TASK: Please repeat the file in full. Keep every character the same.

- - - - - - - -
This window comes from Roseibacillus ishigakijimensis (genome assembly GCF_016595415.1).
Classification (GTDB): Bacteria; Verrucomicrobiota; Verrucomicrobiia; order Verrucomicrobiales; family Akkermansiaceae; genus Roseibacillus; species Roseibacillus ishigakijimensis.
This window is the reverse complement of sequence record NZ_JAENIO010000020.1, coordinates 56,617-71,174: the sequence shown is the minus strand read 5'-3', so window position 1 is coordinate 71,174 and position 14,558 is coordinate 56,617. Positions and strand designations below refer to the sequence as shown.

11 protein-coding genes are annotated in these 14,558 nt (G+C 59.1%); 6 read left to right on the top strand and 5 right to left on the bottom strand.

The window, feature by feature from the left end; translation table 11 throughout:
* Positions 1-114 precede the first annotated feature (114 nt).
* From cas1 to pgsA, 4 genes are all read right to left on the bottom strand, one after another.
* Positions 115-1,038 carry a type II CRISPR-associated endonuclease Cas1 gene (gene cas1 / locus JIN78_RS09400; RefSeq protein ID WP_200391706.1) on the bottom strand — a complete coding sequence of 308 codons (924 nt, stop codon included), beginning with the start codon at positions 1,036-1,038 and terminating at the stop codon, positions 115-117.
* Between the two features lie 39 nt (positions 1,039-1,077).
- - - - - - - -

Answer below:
This window comes from Roseibacillus ishigakijimensis (genome assembly GCF_016595415.1).
Classification (GTDB): Bacteria; Verrucomicrobiota; Verrucomicrobiia; order Verrucomicrobiales; family Akkermansiaceae; genus Roseibacillus; species Roseibacillus ishigakijimensis.
This window is the reverse complement of sequence record NZ_JAENIO010000020.1, coordinates 56,617-71,174: the sequence shown is the minus strand read 5'-3', so window position 1 is coordinate 71,174 and position 14,558 is coordinate 56,617. Positions and strand designations below refer to the sequence as shown.

11 protein-coding genes are annotated in these 14,558 nt (G+C 59.1%); 6 read left to right on the top strand and 5 right to left on the bottom strand.

The window, feature by feature from the left end; translation table 11 throughout:
* Positions 1-114 precede the first annotated feature (114 nt).
* From cas1 to pgsA, 4 genes are all read right to left on the bottom strand, one after another.
* Positions 115-1,038 carry a type II CRISPR-associated endonuclease Cas1 gene (gene cas1 / locus JIN78_RS09400; RefSeq protein ID WP_200391706.1) on the bottom strand — a complete coding sequence of 308 codons (924 nt, stop codon included), beginning with the start codon at positions 1,036-1,038 and terminating at the stop codon, positions 115-117.
* Between the two features lie 39 nt (positions 1,039-1,077).